It is German EU policy at its best: keep the process as intransparent and secret as possible, name high-level bureaucrats for the negotiations and keep the interested public out of sight. This is how Angela Merkel wants to prepare the Berlin Declaration as well as the road map for a Constitutional settlement.
The German Foreign Office (Auswärtiges Amt) obviously refuses to make public the names of the Sherpas (also knows as “focal points” these days). At least I was happy to hear last week that Commissioner Wallström strongly disagrees with this procedure (see my comment from last week).
Here comes the list of Sherpas that came across my eyes:
Germany: Reinhard Silberberg, foreign office (SPD) and Uwe Corsepius chancellory (CDU), (s. my comments from December)
EU Commission: João Vale de Almeida, Head of Cabinett Commission President Barroso and Christian Leffler, Head of Cabinett Commissioner Wallström
European Parliament: Klaus Welle, head of cabinet President Pöttering and Jose Luis Pacheco from AFCO secretariat
Austria: Bernhard Wrabetz, foreign policy adviser to Chancellor Gusenbauer and Alfred Oberreither, EU adviser to foreign minister
Belgium: Xavier Demoulin, director-general of the European Affairs department of the ministry of Foreign Affairs and Chris Hoornaert, member of cabinet of prime minister Verhofstadt
Bulgaria: Filip Bokov, head of PM’s cabinet and Valentin Radomirski, adviser to the PM.
Cyprus: Marios Lyssiotis, deputy director of president’s diplomatic office
Czech Republic: Jan Zahradil, ODS MEP and Jiri Sedivy, short-lived defence minister in Topolanek 1 government
Denmark: Erik Vilstrup Lorenzen, EU policy adviser in PM’s office and Michael Zilmer-Johns in ministry of foreign affairs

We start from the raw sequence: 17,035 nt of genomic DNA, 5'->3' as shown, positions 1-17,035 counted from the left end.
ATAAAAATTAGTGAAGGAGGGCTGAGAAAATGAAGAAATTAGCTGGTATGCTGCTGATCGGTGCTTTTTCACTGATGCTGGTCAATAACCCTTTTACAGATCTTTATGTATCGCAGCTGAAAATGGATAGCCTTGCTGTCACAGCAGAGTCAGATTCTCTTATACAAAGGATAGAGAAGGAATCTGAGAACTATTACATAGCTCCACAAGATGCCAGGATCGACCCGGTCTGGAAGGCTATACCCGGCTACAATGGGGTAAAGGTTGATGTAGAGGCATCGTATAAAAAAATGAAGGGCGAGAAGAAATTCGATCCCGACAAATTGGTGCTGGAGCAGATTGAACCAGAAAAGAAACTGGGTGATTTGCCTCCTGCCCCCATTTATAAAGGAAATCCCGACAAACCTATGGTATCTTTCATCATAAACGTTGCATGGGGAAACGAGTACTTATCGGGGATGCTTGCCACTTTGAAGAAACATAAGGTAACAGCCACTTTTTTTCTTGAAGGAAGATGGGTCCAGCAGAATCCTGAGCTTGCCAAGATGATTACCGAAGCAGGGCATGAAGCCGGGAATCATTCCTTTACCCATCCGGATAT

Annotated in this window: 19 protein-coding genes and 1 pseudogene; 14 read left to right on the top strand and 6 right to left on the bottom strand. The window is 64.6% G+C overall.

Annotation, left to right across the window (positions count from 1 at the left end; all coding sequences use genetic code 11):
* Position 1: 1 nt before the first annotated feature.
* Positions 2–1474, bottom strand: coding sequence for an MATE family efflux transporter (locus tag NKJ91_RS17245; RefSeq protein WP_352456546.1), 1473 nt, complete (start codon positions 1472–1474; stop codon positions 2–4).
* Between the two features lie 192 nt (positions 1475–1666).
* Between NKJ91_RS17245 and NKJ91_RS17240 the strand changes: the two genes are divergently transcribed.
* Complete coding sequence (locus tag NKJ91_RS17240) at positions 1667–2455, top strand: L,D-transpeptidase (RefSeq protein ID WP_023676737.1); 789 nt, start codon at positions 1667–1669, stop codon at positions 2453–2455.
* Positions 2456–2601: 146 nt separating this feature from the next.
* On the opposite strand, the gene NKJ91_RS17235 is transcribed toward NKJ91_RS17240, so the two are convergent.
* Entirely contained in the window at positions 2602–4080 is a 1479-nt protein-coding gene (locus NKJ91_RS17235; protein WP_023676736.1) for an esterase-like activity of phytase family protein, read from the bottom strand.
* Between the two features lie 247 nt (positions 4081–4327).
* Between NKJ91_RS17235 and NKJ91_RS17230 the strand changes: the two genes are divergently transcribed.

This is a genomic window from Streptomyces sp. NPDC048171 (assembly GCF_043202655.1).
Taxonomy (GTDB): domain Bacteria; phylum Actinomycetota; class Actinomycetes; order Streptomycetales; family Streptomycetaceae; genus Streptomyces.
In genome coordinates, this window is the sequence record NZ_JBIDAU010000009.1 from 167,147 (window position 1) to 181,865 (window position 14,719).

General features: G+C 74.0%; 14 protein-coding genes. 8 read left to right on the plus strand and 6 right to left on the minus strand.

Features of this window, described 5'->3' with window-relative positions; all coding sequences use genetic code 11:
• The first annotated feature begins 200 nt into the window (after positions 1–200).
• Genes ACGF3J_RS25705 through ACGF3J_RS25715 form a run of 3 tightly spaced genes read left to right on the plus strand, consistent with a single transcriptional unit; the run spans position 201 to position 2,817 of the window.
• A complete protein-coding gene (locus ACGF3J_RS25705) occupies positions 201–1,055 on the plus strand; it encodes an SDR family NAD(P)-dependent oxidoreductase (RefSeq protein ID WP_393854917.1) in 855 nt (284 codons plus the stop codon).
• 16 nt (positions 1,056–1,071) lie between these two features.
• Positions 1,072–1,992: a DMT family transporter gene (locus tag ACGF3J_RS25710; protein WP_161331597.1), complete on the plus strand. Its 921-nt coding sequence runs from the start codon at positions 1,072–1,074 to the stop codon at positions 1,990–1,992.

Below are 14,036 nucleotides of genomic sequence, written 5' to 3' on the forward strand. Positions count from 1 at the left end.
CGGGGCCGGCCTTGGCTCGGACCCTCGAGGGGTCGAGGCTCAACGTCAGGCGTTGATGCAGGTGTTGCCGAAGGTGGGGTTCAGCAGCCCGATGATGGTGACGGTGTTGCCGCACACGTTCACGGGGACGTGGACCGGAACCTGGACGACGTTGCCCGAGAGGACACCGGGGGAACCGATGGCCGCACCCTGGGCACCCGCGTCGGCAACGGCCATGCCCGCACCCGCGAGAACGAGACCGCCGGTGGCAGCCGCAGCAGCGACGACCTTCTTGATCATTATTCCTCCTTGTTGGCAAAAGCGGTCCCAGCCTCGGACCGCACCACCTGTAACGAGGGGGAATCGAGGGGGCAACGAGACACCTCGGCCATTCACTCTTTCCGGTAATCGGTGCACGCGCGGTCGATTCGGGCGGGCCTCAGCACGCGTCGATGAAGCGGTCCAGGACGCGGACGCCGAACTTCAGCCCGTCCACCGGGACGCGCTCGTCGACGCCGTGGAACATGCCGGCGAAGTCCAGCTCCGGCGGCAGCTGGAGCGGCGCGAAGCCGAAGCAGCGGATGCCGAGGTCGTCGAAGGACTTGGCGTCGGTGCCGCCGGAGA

Estonia: Gert Antsu, director EU affairs in state chancellory and Kaja Tael, undersecretary for EU affairs
France: Jean-David Levitte, adviser to President
Finland: Mr Jukka Salovaara, special adviser on EU affairs to PM Vanhanen – for Berlin Declaration and Ms Helena Tuuri, State Under-Secretary, EU Affairs in the PM’s office as well as Mr. Kare Halonen, Director General for the Department for Europe in the Foreign Ministry
Greece: Konstantinos Bitsios, deputy head of PM’s diplomatic office and Thrassyvoulos Stamatopoulos, head of EU affairs in MFA
Hungary: Zoltan Gal and Gabor Ivan
Ireland: Dan Mulhall, Director General in EU division of MFA and Eoin O’Leary, assistant SG in PM office
Italy: Renato Ruggiero, European adviser – for Berlin Declaration – and Stefano Sannino, diplomatic adviser to PM – for Constitution
Latvia: Normunds Popens, undersecretary of state for EU affairs and Peteris Ustubs, European adviser to PM
Lithuania: Zygimantas Pavilionis, undersecretary in the ministry of foreign affairs and Darius Zeruolis, deputy government secretary for EU affairs
Luxemburg: Arlette Conzemius, director economic relations in MFA and Sandra Thein, diplomatic adviser to PM
Malta: Richard Cachia Caruana and Cecilia Attard Pirotta
Netherlands: Jan Versteeg, EU advisor to PM Balkenende and Ian de Jong, DG European Affairs in Ministry of Foreign Affairs
Poland: Marek Cichocki, advisor to the president and Ewa Osniecka-Tamecka, state secretary in Ministry of European Integration
Portugal: Manuel Lobo Antunes, MFA, Secretary of State for EU Affairs and Nuno Brito, MFA, Director General for EU Affairs and Jorge Rosa de Oliveira, Diplomatic Advisor to the Prime Minister
Romania: Calin Fabian, PM’s diplomatic adviser and Adrian Vierita, state secretary for EU affairs
Slovak Republic: Pavol Hamzik, PM’s foreign policy adviser and Olga Algayerova, state secretary
Slovenia: Janez Lenarcic, state secretary for European affairs
Spain: Alberto Navarro, State Secretary for the EU and Carles Casajuana, political adviser for international affairs for the Spanish government
Sweden: Nicola Clase, state secretary for foreign affairs in PM’s office and Thorbjörn Haak, EU coordination in PM’s office
UK: Mr Kim Darroch, Blair’s EU adviser and head of Cabinet Office European Secretariat and Ms Shan Morgan, EU director general in the FCO (according to Parliament’s question)
This list will be constantly updated – if you have any corrections or further names, please use the comment option and let me know.